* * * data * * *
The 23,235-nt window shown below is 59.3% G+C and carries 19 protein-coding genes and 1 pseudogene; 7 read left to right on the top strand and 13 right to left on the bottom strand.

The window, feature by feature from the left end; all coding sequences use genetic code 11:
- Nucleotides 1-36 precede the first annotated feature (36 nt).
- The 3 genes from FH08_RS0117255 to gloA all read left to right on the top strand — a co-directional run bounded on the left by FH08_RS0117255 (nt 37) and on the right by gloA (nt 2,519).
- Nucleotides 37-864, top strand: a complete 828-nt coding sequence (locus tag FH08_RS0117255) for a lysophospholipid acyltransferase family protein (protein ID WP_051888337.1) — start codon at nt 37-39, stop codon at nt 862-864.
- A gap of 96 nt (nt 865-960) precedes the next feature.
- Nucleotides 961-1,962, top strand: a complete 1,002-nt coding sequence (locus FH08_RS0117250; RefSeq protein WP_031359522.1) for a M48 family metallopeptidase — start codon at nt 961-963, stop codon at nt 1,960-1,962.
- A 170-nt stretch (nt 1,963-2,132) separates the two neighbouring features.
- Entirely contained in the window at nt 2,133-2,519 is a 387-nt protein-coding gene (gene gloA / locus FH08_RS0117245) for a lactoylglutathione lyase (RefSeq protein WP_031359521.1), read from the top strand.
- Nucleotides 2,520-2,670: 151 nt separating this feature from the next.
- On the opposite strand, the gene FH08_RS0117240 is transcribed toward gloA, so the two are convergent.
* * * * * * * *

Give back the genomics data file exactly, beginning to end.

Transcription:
The 23,235-nt window shown below is 59.3% G+C and carries 19 protein-coding genes and 1 pseudogene; 7 read left to right on the top strand and 13 right to left on the bottom strand.

The window, feature by feature from the left end; all coding sequences use genetic code 11:
- Nucleotides 1-36 precede the first annotated feature (36 nt).
- The 3 genes from FH08_RS0117255 to gloA all read left to right on the top strand — a co-directional run bounded on the left by FH08_RS0117255 (nt 37) and on the right by gloA (nt 2,519).
- Nucleotides 37-864, top strand: a complete 828-nt coding sequence (locus tag FH08_RS0117255) for a lysophospholipid acyltransferase family protein (protein ID WP_051888337.1) — start codon at nt 37-39, stop codon at nt 862-864.
- A gap of 96 nt (nt 865-960) precedes the next feature.
- Nucleotides 961-1,962, top strand: a complete 1,002-nt coding sequence (locus FH08_RS0117250; RefSeq protein WP_031359522.1) for a M48 family metallopeptidase — start codon at nt 961-963, stop codon at nt 1,960-1,962.
- A 170-nt stretch (nt 1,963-2,132) separates the two neighbouring features.
- Entirely contained in the window at nt 2,133-2,519 is a 387-nt protein-coding gene (gene gloA / locus FH08_RS0117245) for a lactoylglutathione lyase (RefSeq protein WP_031359521.1), read from the top strand.
- Nucleotides 2,520-2,670: 151 nt separating this feature from the next.
- On the opposite strand, the gene FH08_RS0117240 is transcribed toward gloA, so the two are convergent.